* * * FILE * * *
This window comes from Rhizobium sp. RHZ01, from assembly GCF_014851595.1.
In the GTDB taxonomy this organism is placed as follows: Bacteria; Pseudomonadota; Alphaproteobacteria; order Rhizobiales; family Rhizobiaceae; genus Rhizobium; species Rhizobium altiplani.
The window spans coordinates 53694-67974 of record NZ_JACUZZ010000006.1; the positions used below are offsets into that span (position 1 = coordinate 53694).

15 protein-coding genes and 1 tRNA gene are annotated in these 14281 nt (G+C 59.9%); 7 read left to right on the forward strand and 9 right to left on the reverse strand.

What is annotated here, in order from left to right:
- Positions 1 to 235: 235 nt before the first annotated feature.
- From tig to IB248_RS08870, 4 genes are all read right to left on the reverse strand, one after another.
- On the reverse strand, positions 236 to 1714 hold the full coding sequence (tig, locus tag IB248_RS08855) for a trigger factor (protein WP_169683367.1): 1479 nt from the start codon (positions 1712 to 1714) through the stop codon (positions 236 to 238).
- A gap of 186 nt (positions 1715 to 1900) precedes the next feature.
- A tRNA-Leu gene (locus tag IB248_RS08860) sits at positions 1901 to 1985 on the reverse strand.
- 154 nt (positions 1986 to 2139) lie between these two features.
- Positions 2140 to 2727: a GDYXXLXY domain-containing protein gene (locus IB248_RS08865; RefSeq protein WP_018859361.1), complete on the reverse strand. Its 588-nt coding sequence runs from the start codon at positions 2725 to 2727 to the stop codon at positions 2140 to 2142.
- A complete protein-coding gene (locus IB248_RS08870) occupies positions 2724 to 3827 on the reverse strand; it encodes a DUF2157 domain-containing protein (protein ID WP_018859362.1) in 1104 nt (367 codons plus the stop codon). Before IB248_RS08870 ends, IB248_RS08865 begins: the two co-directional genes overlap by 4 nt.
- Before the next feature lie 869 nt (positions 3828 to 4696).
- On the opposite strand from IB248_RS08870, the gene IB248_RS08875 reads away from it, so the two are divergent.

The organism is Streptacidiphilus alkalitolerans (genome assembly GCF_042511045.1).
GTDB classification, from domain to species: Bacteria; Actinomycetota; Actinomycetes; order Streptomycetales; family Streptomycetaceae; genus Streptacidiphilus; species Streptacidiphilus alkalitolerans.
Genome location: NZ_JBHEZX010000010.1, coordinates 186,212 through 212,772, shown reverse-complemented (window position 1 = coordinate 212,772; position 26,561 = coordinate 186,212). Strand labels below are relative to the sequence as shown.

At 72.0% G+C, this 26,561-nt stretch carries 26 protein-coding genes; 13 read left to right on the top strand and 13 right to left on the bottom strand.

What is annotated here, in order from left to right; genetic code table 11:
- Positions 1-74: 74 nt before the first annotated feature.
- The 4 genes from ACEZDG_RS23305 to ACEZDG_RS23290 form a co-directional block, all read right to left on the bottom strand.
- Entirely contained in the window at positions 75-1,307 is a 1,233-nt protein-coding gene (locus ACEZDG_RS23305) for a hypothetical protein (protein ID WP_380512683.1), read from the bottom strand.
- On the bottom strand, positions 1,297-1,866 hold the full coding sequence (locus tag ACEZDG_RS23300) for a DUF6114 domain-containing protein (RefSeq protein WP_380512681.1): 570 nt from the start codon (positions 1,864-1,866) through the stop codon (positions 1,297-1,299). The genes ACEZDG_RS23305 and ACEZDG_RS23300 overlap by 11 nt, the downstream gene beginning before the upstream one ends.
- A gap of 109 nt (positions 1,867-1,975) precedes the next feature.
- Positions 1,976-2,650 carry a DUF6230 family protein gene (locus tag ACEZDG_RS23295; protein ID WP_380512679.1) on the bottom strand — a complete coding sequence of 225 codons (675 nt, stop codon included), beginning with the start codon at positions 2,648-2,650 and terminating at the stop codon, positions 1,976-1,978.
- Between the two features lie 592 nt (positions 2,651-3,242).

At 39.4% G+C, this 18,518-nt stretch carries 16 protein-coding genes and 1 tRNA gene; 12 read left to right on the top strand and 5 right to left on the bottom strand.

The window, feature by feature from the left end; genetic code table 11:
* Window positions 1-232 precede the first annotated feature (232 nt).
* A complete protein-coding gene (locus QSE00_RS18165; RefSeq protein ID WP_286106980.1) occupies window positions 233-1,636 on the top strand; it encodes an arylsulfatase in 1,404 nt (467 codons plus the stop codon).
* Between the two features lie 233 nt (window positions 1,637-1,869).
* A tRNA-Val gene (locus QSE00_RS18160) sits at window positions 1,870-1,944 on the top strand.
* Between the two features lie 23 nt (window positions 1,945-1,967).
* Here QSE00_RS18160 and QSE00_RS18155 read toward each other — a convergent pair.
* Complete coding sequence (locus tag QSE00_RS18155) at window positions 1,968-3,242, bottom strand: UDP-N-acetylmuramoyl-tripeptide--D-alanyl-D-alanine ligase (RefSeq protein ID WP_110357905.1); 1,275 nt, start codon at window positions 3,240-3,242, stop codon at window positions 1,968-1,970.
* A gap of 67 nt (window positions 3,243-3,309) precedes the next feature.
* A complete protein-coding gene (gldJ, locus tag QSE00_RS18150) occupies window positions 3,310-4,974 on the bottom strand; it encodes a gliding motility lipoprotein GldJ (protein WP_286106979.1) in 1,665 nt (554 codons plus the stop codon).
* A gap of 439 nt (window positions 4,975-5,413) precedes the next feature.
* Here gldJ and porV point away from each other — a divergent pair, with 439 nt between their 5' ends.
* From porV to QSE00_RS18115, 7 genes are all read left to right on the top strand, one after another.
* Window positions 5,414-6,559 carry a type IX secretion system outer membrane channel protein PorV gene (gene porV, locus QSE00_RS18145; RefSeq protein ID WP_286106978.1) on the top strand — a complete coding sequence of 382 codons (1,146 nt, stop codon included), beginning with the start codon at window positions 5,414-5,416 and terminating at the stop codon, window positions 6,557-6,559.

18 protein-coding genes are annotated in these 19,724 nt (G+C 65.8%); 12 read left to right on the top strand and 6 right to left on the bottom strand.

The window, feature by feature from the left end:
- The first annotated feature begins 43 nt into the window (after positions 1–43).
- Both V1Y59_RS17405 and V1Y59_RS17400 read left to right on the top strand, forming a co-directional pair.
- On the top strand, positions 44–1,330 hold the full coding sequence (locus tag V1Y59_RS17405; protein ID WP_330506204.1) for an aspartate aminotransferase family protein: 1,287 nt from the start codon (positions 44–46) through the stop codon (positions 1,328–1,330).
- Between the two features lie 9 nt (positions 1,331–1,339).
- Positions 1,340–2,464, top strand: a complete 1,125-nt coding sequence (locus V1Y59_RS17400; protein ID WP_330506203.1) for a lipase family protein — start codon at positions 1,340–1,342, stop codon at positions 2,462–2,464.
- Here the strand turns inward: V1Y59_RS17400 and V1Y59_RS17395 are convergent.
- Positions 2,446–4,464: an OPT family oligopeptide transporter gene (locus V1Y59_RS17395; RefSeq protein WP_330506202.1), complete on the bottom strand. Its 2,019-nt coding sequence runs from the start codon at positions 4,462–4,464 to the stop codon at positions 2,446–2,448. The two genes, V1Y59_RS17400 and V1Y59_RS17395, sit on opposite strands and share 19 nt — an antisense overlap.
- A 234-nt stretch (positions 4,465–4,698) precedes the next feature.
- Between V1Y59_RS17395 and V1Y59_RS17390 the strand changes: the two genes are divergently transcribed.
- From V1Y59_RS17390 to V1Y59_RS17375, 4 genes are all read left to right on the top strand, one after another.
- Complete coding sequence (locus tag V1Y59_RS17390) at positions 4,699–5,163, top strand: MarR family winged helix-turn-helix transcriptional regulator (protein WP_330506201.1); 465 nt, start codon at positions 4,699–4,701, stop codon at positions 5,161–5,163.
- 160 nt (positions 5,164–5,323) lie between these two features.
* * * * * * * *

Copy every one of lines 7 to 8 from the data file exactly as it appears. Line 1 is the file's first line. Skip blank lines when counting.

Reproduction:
- From tig to IB248_RS08870, 4 genes are all read right to left on the reverse strand, one after another.
- On the reverse strand, positions 236 to 1714 hold the full coding sequence (tig, locus tag IB248_RS08855) for a trigger factor (protein WP_169683367.1): 1479 nt from the start codon (positions 1712 to 1714) through the stop codon (positions 236 to 238).